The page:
by Rafe Arnott
Jeffrey Catalano of High Water Sound is a very cool cat.
Not only was he spinning some of the best and rarest jazz, blues and folk LPs I’ve had the pleasure to hear (as did many others in his room at T.H.E. Show in Newport Beach), the system he put together to showcase those albums was outstanding.
The reason I had chosen Catalano’s room to check out was because I had seen that he would be featuring the Miyajima Lab Zero Mono ($1,995) and Miyajima Lab Madake ($5,895) cartridges.
The Zero Mono in particular was of real interest to me because of my blossoming fetish for mono jazz recordings.
This was supposed to be the mono fetishist’s cartridge of choice to fetishize over.
The Miyajima Labs carts were mounted on dual TW-Acustic 10.5 tonearms ($5,500 each) riding a TW-Acustic GT SE turntable ($12,500) feeding into a TW-Acustic RPS 100 phono stage ($17,000) hooked into a Tron-Electric Syren II GT preamplifier ($55,000) which had a pair of TW-Acustics 300B SE mono blocks ($18,000 pair) running into the Horning Hybrid Eufrodite Ellipse+ speakers ($30,000).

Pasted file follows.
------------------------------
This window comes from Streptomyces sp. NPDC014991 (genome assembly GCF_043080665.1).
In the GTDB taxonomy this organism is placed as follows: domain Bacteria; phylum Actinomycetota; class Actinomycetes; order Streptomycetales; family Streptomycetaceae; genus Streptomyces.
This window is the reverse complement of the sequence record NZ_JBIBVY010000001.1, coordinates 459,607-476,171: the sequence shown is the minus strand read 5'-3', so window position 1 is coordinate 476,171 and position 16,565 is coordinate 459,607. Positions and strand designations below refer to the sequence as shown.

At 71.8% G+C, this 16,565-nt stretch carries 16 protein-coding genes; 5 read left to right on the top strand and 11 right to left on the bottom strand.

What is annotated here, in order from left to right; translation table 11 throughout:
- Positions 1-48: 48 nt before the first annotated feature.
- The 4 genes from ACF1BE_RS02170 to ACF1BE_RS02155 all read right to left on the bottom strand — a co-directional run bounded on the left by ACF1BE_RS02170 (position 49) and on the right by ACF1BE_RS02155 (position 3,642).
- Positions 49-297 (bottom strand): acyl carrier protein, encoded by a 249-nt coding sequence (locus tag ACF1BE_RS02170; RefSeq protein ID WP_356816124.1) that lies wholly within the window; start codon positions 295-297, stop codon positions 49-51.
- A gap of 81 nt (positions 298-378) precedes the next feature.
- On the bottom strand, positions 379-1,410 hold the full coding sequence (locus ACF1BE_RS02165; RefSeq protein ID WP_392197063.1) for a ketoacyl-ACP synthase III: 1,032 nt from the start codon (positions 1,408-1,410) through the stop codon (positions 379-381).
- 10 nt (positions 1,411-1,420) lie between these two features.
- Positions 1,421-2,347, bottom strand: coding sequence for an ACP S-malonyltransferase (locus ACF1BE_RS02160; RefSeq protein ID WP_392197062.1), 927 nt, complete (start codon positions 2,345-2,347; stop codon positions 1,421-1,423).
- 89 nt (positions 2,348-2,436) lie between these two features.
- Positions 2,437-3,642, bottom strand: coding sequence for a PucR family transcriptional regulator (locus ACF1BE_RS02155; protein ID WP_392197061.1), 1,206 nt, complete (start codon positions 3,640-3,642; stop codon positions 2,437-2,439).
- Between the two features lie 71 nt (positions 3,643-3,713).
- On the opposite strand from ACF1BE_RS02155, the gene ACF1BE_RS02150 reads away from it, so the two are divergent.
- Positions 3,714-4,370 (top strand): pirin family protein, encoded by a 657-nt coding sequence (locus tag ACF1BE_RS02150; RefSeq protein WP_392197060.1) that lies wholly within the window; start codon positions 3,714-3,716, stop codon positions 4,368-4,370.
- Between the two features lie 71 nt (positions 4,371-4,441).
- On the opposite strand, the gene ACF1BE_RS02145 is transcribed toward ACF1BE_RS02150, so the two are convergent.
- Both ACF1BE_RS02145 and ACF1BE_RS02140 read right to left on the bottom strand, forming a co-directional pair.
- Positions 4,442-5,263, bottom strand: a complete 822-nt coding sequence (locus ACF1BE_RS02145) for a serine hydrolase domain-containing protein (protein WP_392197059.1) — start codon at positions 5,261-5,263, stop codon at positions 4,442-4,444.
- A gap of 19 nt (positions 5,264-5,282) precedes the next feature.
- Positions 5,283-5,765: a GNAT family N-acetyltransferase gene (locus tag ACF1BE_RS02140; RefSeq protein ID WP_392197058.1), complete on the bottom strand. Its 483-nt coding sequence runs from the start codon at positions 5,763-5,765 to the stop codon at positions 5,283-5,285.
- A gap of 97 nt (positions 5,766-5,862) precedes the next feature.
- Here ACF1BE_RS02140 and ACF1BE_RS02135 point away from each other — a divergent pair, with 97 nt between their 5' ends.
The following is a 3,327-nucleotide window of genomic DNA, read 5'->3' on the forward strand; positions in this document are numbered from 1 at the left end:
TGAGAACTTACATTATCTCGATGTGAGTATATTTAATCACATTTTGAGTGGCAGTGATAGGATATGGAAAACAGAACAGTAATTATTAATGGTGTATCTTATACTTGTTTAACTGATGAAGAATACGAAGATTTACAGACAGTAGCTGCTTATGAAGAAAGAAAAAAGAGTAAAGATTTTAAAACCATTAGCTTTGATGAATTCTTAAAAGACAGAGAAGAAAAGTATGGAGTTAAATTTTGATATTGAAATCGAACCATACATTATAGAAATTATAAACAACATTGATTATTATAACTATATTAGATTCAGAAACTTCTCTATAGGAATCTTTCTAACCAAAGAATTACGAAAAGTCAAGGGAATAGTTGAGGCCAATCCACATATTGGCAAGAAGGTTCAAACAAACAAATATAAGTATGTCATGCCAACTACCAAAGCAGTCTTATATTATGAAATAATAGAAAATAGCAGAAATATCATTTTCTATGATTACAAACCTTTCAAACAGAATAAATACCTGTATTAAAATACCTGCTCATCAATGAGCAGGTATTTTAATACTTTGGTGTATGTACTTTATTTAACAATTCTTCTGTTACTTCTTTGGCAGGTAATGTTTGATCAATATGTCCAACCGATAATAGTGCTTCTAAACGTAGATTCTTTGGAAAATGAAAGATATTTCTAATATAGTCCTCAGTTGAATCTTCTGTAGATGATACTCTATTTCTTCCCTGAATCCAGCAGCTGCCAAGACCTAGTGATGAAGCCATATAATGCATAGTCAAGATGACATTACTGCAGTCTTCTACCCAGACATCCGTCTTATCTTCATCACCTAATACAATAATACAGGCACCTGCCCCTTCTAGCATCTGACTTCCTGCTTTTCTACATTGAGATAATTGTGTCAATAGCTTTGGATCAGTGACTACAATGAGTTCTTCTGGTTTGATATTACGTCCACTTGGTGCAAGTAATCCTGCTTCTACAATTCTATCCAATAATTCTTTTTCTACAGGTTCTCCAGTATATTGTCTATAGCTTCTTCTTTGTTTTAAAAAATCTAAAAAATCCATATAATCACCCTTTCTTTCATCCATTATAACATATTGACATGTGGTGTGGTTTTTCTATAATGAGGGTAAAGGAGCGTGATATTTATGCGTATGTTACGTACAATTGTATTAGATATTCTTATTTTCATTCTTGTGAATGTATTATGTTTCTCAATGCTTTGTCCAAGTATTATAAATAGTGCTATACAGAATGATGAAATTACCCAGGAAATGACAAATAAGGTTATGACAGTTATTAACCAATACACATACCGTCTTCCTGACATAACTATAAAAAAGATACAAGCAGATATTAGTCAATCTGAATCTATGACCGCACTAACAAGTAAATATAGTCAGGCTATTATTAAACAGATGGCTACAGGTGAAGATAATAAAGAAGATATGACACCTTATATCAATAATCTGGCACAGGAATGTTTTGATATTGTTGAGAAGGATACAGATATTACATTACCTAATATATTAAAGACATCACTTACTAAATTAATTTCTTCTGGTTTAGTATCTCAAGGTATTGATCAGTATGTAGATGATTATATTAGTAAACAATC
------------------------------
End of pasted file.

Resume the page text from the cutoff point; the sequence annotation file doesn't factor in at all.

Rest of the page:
Let me tell, it sounded sweet.
If you’ve never spent much time truly listening to mono recordings through a mono cart, this is a whole new way to peel your brain out of your head.
The separation between instruments, the startling clarity of placement in the 3D sound stage that the system and Zero Mono in particular was throwing (Catalano had cued-up to the Madake first to give an idea of the difference between mono recordings played through stereo carts) was incredible.
Talk about the speakers doing a complete disappearing act too, the Hybrids just vanished and Nancy Wilson and Cannonball Adderley were left performing a few feet in front of me.
If you have enough mono recordings to justify getting a mono cart, and if you have a ‘table that supports more than one tonearm, or a tonearm with a removable headshell to make cart swaps easy, then I think you owe it to yourself to check out the Zero Mono.
Be careful though, it could become a fetish.